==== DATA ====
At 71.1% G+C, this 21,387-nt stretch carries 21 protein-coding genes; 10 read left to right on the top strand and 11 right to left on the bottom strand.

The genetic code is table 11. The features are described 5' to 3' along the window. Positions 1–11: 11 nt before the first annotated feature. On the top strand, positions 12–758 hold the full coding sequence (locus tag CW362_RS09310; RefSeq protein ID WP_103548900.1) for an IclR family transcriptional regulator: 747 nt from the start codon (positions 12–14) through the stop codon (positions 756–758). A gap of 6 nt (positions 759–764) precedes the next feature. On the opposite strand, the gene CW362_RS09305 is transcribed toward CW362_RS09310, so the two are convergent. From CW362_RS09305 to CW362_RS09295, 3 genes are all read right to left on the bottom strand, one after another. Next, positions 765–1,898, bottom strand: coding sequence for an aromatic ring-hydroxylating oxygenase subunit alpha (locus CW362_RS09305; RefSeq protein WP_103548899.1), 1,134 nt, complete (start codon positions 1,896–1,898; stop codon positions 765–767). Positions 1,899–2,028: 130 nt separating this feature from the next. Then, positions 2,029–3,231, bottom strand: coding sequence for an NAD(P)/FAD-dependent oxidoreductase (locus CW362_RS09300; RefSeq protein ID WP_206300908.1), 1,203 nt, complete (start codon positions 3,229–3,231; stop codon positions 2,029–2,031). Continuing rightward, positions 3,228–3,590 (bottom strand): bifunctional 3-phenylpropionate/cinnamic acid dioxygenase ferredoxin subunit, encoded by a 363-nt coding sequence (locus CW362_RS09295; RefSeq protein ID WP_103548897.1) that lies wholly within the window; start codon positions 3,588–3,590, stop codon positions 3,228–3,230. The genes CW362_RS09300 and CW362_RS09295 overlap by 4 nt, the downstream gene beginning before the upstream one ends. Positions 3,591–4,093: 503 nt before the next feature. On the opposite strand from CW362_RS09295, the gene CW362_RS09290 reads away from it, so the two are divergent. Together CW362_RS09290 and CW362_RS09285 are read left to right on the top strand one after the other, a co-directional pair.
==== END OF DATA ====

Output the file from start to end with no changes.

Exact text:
At 71.1% G+C, this 21,387-nt stretch carries 21 protein-coding genes; 10 read left to right on the top strand and 11 right to left on the bottom strand.

The genetic code is table 11. The features are described 5' to 3' along the window. Positions 1–11: 11 nt before the first annotated feature. On the top strand, positions 12–758 hold the full coding sequence (locus tag CW362_RS09310; RefSeq protein ID WP_103548900.1) for an IclR family transcriptional regulator: 747 nt from the start codon (positions 12–14) through the stop codon (positions 756–758). A gap of 6 nt (positions 759–764) precedes the next feature. On the opposite strand, the gene CW362_RS09305 is transcribed toward CW362_RS09310, so the two are convergent. From CW362_RS09305 to CW362_RS09295, 3 genes are all read right to left on the bottom strand, one after another. Next, positions 765–1,898, bottom strand: coding sequence for an aromatic ring-hydroxylating oxygenase subunit alpha (locus CW362_RS09305; RefSeq protein WP_103548899.1), 1,134 nt, complete (start codon positions 1,896–1,898; stop codon positions 765–767). Positions 1,899–2,028: 130 nt separating this feature from the next. Then, positions 2,029–3,231, bottom strand: coding sequence for an NAD(P)/FAD-dependent oxidoreductase (locus CW362_RS09300; RefSeq protein ID WP_206300908.1), 1,203 nt, complete (start codon positions 3,229–3,231; stop codon positions 2,029–2,031). Continuing rightward, positions 3,228–3,590 (bottom strand): bifunctional 3-phenylpropionate/cinnamic acid dioxygenase ferredoxin subunit, encoded by a 363-nt coding sequence (locus CW362_RS09295; RefSeq protein ID WP_103548897.1) that lies wholly within the window; start codon positions 3,588–3,590, stop codon positions 3,228–3,230. The genes CW362_RS09300 and CW362_RS09295 overlap by 4 nt, the downstream gene beginning before the upstream one ends. Positions 3,591–4,093: 503 nt before the next feature. On the opposite strand from CW362_RS09295, the gene CW362_RS09290 reads away from it, so the two are divergent. Together CW362_RS09290 and CW362_RS09285 are read left to right on the top strand one after the other, a co-directional pair.